Although I live with a house full of collectors (who acquire everything from baseball cards to Squinkies to bobbleheads ), I collect nothing -- at home that is. Work is a different story.
In my personal life, I would never collect plates but I'm now on the hunt for them for the Edina Historical Society collection. I don't care about the "Limited Edition" plates featuring Elvis or Princess Diana. My focus is purely on Edina.
I'm looking for more plates like this one, recently donated by a member of Our Lady of Grace Church.
The plate commemorates the church's 25th year (based on the dates on the front, 1946-1971.)
Other Edina churches have issued commemorative plates on significant anniversaries, I believe. I haven't gone through our collection records, but I know I've come across at least one other in a similar style as this one produced by World Wide Art Studios. (Search for the business on Ebay and you'll examples from churches all over the country. None for Edina was listed recently.)
Our Lady of Grace's history was printed on the back of this plate:
For those who can't read the fine print, it says: "Our Lady of Grace Catholic Church had its beginning at the Edina Theater, where the first mass was said on February 17, 1946 by Father Louis Forrey, founding pastor.The school opened in September 1949, at 5300 Normandale Road, staffed by the Sisters of Mercy. Masses were then said in the basement. The present rectory was completed in April, 1954. Additional classrooms, the convent and church were added in September, 1957. The parish now consists of 1200 families and the present pastor is Father Joseph Baglio, who came to the parish in June, 1967."
(See the school's web site for more information on its history.)
I think one plate is cool, but a complete collection would be better in terms of telling Edina's story. For more information about donating a plate or other Edina object, please email me.
Susan Hawthorne with puppy Rover
I have been exchanging emails with Susan Hawthorne Plank, who helped organize the Edina-Morningside High School Class of 1959's 50th reunion. As we talked about life on 50th and France, she wrote about some of her memories. With her permission, here's one that may spark your own reminiscences.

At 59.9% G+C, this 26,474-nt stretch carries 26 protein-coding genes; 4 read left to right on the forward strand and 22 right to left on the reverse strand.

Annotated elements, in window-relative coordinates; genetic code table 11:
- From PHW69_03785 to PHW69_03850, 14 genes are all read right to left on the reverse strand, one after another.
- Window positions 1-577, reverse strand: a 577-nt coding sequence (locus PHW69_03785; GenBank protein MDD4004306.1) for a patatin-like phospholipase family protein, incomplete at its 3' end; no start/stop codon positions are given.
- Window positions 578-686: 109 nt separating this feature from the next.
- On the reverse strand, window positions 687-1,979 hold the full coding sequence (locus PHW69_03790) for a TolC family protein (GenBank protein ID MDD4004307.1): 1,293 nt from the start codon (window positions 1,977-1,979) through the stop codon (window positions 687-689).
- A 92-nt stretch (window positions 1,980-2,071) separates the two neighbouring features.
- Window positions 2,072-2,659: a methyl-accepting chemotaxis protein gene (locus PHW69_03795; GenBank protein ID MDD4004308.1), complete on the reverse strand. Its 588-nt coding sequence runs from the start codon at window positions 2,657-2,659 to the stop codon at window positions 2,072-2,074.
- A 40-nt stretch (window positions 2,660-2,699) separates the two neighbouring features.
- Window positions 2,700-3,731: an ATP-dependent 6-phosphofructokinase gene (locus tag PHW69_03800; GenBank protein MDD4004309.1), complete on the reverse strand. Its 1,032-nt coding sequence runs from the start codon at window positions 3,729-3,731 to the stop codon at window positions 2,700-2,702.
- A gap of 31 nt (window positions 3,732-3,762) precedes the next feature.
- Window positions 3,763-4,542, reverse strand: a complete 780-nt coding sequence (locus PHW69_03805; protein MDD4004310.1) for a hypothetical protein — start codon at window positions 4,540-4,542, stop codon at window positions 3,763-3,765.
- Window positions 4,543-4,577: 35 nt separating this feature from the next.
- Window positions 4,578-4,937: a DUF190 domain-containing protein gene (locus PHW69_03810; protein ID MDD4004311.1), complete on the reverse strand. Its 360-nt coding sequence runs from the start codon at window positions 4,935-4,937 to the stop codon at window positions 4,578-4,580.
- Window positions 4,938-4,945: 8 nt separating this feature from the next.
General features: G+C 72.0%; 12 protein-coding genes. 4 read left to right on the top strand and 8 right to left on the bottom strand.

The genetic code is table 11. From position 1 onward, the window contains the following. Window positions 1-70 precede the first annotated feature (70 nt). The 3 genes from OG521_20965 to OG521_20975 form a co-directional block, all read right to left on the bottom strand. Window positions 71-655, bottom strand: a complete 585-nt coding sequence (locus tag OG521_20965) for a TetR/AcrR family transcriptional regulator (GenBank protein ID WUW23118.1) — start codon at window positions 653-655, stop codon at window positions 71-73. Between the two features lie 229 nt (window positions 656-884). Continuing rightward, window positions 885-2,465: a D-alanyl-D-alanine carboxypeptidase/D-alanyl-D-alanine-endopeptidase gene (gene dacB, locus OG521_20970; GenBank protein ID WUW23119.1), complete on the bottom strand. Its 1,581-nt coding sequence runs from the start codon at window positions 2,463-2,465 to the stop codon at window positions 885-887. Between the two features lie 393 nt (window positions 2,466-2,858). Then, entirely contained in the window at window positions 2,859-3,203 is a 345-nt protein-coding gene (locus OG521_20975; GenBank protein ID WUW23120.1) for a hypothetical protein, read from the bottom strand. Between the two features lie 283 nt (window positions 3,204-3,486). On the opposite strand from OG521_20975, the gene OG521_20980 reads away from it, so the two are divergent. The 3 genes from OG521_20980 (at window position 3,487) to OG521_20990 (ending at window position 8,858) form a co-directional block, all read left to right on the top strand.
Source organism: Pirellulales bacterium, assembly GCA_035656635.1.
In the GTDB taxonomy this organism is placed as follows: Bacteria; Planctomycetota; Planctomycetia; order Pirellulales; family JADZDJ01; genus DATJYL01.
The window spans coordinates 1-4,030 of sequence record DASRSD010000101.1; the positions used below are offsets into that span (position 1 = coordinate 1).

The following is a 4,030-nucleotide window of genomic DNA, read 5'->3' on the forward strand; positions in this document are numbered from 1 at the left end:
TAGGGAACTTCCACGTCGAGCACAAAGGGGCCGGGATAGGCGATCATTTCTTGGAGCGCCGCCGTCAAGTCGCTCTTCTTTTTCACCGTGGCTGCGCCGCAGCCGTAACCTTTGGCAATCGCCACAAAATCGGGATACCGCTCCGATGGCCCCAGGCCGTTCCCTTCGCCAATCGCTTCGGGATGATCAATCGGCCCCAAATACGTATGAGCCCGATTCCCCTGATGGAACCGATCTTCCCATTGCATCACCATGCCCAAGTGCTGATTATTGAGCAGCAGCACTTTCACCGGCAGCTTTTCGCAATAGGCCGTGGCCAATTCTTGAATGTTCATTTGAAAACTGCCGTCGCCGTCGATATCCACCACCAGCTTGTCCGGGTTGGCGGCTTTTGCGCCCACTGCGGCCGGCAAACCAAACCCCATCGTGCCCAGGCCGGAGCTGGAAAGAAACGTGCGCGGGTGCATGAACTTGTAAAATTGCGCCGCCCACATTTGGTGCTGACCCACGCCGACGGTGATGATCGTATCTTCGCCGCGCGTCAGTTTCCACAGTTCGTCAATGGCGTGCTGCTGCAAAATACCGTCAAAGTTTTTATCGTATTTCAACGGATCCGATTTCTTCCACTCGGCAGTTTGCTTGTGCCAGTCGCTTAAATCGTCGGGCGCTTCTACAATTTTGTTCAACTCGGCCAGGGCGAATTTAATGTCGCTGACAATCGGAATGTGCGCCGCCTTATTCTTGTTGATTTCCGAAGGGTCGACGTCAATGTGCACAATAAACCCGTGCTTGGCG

"My favorite Clancy's story --and every word is true: We had a dog named Rover (1/2 collie, 1/4 lab, 1/4 Chesapeake). This was before dog-leashing laws. Rover was a fairly big dog and not an "inside dog." He stayed fairly close to home or in the garage until about 4 p.m. Then he'd stroll over to 50th and France and begin his evening by going into Clancy's and lying in the entry, observing all his friends who would come and go.
My mother would feel a responsibility if they were going out for the night to track down Rover and perhaps pick him up and bring him home.
She'd call Clancy's and ask if Rover was there. Whoever answered would typically say, "I'll look.....yes, he's in the lobby." Or perhaps, "No, Rover's left. He's probably gone to the theater."
That was the next part of the night. When the theater opened, Rover would go over there and lie in that lobby through both shows. Sometimes we'd hear him come home after the second show. But sometimes he didn't.
We knew then that he had gone home with the cashier. She loved Rover, and occasionally would take him home overnight, shampoo and spiff him up, and then return him on her way to work the next day. I think she lived in a small home or apartment in Minneapolis. and loved his company. As I said, Rover was an outside dog and never got the shampoo and perfume treatment at our house!!!!
When dog-leashing laws came in, it was hard on Rover. Many's the time my mother had to go to the dog pound to bail him out. I'm sure he missed his 50th and France social life and especially that nice theater cashier!"
Rover's primary home was with the Hawthornes, who lived at 5301 Minnehaha Boulevard: parents Bower and Jane and four daughters Susan, Sarah, Priscilla and Prudy.
Please share your stories with us! What do you remember about 50th and France businesses and life in Edina?
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Jennifer Adam is the Executive Director of the Edina Historical Society. She welcomes your contributions. Comment on a post or send an email (see below). Traditional mail, of course, can also be sent to:
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